We would head to the lodge at 11:45 and untangle ourselves from the masses of down and wool. In our socked feet, we would head upstairs to the main dining room of the lodge, and enjoy incredible and simple meals of homemade bread, delicious hot soup, and crisp salads. After consuming piles of warm bread with butter and honey, we would stuff ourselves with cookies and milk, pouring bengal spice tea into the last available spaces in our bellies, and would head outside to the snow labyrinth that a staff member had carefully carved into an open space. The older boys first caught sight of this when looking out the massive picture window of the lodge. They had been entranced with a large, shallow bowl on the coffee table that contained a little water and a few stones. Aunty K taught them how to remember their baptisms, and J even took a moment to help me remember mine. Stunning, no?
The babiest of babies needed a nap right after lunch, so I would keep the older ones with me at the snow labyrinth. Owen and Jackson were surprisingly respectful of this space and its intent. I tried to teach them about how it was like our journey with God, and sometimes we walk closer to the center, and sometimes we're very far away. But, a simple turn can bring us back closer than we might have ever imagined. I don't know if they got the metaphor, but they trekked with purpose and intent each day after lunch to this place and followed it to the center and back out in near silence, with only a few attempts to rush their journey to the center. So, pretty much, they're spiritual geniuses.
The afternoon led to naps for most of us and books on tape for O and J in the tent in the loft. At the chime, they patiently turned each page of The Magic Tree House, Peace and Pancakes, and other beloved tales while waiting for the candle to ignite. Once it did, all bets were off, and they would whoop with joy and begin re-enacting some form of Star Buzz Lightyear Wars. We would take some time to read The Stinky Cheese Man, just to give them something to joke about other than underpants and poop.
Kara spent the afternoons at the lodge working on stuff for Sunday, and when she returned, she would set the table for dinner, warm the food that had already been brought to us, and I would transform into TICKLE MONSTER, Lord of all Hilarity. She's got some great photos of all four kiddos lying on the floor, waiting for their turn to be tickled, but mostly the boys ran in circles around the downstairs space and waited for me to capture them. This was definitely time for them to get their ya-yas out, and resulted in at least one late-afternoon game of Twister one night. Sadly, no photos exist, and it has nothing to do with the fact that my bum would have been prominently displayed in all of them.
After dinner, we would pajama-up and read a chapter from Laura Ingalls Wilder's Little Cabin in the Woods, and only had to skip over details in one chapter that was about a panther attacking Laura's great-grandfather. Funny - I loved that whole series when I was a girl. Laura Ingalls Wilder was always my answer to the "Dead or alive - with whom would you want to have a conversation?" question (right after Jesus, that is. Incidentally, I'm contractually obligated to say Jesus to any and all questions relating to my personal preference or whose leadership style to I strive to emulate. Servant leaders: Unite!). I don't remember being terrified of these stories. The one freaky one was about Laura (or Mary?) nearly drowning in the creek. But clearly, I worked my way through it.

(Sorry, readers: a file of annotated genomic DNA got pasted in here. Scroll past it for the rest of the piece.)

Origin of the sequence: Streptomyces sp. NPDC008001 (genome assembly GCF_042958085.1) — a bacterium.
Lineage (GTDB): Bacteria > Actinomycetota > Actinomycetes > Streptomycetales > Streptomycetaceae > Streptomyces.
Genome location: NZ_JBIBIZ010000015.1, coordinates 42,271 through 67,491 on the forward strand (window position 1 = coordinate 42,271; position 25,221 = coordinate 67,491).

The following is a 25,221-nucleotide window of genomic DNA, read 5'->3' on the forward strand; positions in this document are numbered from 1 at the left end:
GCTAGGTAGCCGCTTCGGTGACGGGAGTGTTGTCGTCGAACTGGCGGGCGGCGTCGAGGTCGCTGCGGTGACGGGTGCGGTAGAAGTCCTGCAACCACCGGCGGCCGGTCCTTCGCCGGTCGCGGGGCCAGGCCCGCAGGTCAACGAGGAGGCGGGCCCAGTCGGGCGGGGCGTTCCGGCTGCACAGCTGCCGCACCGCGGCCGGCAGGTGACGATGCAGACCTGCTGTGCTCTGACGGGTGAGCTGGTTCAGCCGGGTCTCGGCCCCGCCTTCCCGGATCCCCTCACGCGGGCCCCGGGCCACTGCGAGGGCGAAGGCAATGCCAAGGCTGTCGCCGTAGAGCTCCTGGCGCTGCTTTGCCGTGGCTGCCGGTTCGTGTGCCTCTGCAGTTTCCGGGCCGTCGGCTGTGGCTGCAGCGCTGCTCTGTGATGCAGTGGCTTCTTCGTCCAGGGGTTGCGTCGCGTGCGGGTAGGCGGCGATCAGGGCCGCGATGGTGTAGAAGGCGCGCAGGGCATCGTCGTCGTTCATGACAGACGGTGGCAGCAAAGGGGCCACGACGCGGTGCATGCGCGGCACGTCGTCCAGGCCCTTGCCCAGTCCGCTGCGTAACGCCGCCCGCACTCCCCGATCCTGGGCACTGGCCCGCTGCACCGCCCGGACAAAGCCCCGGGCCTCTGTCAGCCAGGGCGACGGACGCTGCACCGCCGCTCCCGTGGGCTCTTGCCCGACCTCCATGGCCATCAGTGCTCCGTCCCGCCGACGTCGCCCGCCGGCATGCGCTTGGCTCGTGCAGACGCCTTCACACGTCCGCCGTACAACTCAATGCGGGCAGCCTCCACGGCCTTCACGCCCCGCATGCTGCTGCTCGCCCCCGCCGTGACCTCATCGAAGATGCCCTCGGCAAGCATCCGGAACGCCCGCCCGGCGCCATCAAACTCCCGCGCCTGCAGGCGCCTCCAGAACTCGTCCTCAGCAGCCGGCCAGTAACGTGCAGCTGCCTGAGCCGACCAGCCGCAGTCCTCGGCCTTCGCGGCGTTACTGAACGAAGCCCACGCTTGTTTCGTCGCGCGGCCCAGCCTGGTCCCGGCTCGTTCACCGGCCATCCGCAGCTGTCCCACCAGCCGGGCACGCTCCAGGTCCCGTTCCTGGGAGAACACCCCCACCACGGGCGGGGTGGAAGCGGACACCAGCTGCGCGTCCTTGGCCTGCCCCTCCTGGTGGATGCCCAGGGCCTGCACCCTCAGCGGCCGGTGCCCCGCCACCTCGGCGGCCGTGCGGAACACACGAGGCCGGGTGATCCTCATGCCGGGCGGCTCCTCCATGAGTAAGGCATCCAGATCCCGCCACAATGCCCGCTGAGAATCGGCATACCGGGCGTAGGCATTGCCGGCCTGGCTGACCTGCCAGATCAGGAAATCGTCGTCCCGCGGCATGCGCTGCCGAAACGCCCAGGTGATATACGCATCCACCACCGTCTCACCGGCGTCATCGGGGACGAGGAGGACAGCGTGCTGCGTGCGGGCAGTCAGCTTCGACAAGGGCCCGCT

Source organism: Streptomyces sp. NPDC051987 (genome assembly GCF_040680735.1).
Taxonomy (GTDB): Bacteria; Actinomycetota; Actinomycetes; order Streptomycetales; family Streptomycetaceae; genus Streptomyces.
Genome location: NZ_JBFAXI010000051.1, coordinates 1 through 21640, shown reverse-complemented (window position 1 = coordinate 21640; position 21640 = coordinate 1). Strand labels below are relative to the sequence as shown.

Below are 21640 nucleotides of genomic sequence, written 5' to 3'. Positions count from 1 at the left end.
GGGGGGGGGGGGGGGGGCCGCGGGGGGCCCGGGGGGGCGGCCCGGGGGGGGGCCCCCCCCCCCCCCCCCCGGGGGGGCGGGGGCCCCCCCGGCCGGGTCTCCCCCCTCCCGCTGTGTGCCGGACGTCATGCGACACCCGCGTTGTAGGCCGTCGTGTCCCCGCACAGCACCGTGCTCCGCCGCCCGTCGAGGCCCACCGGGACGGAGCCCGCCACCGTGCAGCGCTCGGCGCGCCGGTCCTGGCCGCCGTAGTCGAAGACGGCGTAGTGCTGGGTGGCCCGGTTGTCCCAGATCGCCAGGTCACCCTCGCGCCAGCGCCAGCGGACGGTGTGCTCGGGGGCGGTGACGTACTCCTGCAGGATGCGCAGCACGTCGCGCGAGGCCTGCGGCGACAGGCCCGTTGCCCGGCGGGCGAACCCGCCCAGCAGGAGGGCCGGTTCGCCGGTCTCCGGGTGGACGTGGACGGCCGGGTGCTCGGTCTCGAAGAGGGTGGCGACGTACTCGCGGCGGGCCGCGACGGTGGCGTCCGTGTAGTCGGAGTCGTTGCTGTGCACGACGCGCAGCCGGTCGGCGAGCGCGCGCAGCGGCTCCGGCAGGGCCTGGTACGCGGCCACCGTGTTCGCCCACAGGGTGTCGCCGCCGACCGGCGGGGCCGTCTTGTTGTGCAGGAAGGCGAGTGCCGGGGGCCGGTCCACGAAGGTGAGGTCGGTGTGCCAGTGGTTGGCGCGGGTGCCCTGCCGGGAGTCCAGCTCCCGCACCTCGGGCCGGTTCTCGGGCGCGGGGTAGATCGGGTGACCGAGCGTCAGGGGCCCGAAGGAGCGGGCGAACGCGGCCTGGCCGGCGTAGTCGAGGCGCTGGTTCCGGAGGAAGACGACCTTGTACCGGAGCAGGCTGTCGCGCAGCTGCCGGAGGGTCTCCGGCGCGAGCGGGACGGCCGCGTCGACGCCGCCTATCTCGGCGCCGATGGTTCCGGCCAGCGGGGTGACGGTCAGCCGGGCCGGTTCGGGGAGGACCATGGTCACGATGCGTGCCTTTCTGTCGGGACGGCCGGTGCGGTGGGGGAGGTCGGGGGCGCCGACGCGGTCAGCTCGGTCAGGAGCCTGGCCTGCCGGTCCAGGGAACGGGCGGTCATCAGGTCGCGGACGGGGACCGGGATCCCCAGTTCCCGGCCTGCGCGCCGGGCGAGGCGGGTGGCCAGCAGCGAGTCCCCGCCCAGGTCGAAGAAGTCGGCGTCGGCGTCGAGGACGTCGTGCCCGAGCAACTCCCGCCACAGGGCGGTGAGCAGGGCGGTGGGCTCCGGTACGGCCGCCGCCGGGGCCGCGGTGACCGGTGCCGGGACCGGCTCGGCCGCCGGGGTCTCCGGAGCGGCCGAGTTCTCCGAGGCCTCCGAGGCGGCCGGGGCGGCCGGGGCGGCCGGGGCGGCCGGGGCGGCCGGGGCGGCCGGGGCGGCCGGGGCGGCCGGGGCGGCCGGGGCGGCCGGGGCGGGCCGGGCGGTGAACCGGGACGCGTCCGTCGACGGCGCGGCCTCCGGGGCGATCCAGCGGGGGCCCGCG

Once all the kiddos were in their beds (or tents), Aunty K and I spent the lovely, long evenings at the dining room table with piles of liturgical resources, hymnals, and wine. We worked on ideas for Lent and more ideas for the upcoming Sunday. We planned worship and talked through sermons. We caught up in longer-than-30-second bursts, and it made the day feel somehow balanced, and we even got to work through her church's website, which you should totally check out here: Lake Nokomis Presbyterian Church.
The week went shockingly quickly. I couldn't believe it when Friday rolled around and we found ourselves loading the van and watching Jackson vacuum the living room (that kid has a gift). The huge motivator for all of us was a trip to the world-famous Pannekoeken Huis, which serves the most delicious and authentic puffed pancakes. Kara gave me her recipe for pannekoeken years ago, and one Saturday out of four, it will substitute for our standard pancake day. My blogmother, Catherine Newman, posted a pannekoeken recipe recently, and I made sure to comment and remind her that she left out the most important part: melt butter in the pan, then add thinly sliced apples and crumbles of brown sugar before pouring on the batter. You'll thank me later.
The afternoon meant that the boys got to reconnect with their toys and favorite shows. We made sort of a dumb decision to head to Target at 3:30 on a Friday. With four children. Who haven't napped much. Or eaten recently. It was awesome. With a lot of key-jangling and distraction techniques, we managed to get out of the store with provisions for dinner, milk, milk and more milk, and snacks for the Super Bowl without huge tantrums or massive meltdowns. A light snow fluttered around us as we packed back into the Minivan and finished our first day back in town.